# Basic Motor question.

I am looking at various motor types for a new airframe that I am working on, and just want to get feedback on the KV level.

Usually I run 1000 kv motors but I am seeing on a couple of motor suppliers that when the KV goes down,the price goes up.

So what is the scaling for the kv?

Higher the KV the more powerful the motor? Or is is the lower the KV the more powerful the motor?

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### Michael Pursifull

Higher Kv, faster the motor spins per volt.
Lower speed per volt means it's pulling more current, more torque, generally. That usually means the motor has to tolerate higher currents, which speaks to the quality of parts, thickness of wire, etc.

In general, the lower the Kv the larger the prop it can spin, assuming it can handle the power required, because you need to spin large props slower (so, basically I'm saying it all backwards)

What you want to know is the power (in watts) required to turn a prop at a specific rpm that delivers the thrust you require. Then, you want to achieve that rpm (which needs to be below the max rpm for that prop, lest it break) at a power input that the motor can handle, and that is within the efficient range for that motor. Most motors start at low speeds as very, very inefficient, then within about 1/3rd of their power range they peek out around 80%, then begin to fall off in efficiency gently, so that at around 50% power they are around 70-60% efficient.

Now, here is where the Kv really comes in.... You need to spin the motor at a specific rpm. The motor is rated by Kv, meaning that it spins that many times per volt. You have another contraint, besides max rpm of the prop, and that is how much current you can push through it. It has a max wattage, sure, but if the voltage is too low, the current will be very high, which results in more heat generated, until your motor shorts out. Melt down, my good man.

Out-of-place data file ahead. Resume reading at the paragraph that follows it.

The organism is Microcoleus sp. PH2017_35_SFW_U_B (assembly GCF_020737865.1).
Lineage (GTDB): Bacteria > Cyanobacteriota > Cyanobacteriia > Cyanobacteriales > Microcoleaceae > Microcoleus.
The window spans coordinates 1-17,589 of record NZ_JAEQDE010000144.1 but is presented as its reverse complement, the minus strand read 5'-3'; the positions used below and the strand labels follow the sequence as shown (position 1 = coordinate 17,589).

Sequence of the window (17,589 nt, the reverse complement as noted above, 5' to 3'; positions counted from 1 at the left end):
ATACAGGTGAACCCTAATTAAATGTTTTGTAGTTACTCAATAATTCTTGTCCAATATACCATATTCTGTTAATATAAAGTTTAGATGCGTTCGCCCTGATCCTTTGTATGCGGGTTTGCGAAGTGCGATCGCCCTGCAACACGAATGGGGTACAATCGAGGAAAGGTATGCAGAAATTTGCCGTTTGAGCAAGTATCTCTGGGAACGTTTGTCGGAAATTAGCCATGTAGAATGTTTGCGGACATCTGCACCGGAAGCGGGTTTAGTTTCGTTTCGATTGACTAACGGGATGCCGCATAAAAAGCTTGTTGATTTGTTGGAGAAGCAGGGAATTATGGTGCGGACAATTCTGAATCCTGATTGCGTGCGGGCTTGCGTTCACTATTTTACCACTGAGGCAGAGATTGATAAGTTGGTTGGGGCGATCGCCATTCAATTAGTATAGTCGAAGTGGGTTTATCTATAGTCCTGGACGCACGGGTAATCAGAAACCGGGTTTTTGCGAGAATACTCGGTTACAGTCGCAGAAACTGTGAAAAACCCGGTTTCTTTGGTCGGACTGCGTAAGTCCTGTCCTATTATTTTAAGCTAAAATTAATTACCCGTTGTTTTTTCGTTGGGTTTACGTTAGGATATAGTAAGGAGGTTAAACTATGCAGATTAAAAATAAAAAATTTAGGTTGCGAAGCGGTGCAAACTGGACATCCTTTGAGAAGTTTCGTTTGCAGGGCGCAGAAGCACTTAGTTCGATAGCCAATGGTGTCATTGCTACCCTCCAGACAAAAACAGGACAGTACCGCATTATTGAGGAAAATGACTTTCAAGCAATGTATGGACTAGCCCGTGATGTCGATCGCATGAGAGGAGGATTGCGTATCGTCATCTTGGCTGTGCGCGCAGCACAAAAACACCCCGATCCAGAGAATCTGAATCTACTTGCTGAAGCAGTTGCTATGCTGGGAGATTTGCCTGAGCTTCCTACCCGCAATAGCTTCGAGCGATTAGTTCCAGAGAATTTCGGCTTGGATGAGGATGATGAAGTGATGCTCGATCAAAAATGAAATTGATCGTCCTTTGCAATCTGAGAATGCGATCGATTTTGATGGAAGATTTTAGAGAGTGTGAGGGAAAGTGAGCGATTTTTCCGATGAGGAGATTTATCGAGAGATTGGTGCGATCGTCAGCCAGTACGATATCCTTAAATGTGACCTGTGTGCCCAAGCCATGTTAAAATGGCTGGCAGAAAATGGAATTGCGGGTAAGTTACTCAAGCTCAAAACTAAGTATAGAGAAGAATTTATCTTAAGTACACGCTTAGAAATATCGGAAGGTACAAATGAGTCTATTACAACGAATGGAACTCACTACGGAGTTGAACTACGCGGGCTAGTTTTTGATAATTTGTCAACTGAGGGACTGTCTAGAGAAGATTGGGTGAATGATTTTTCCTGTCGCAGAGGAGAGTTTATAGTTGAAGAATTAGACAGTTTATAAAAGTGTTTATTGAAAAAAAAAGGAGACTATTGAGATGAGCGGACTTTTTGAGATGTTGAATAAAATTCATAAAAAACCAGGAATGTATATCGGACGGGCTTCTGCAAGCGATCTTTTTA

So you can increase the voltage, to achieve the same power (wattage) for fewer amps (current) so that your motor doesn't become molten slag (dramatic). But when you do that, since the motor is speed controlled by voltage, it ties to spin the prop faster. So you also swap to a lower Kv motor. Same power to spin the same prop at that same speed, but as you try to turn it that fast, the motor draws more current, because spinning a prop faster required more power. If the prop was flat or there was no air, it would just achieve that rpm with little power/current draw.

Hope that helps... So lower Kv motors allow you to: use more power without burning out your motor, spin the prop slower while using the same/more power, ergo, you can spin a larger prop (slower, but with more torque)

Cheers.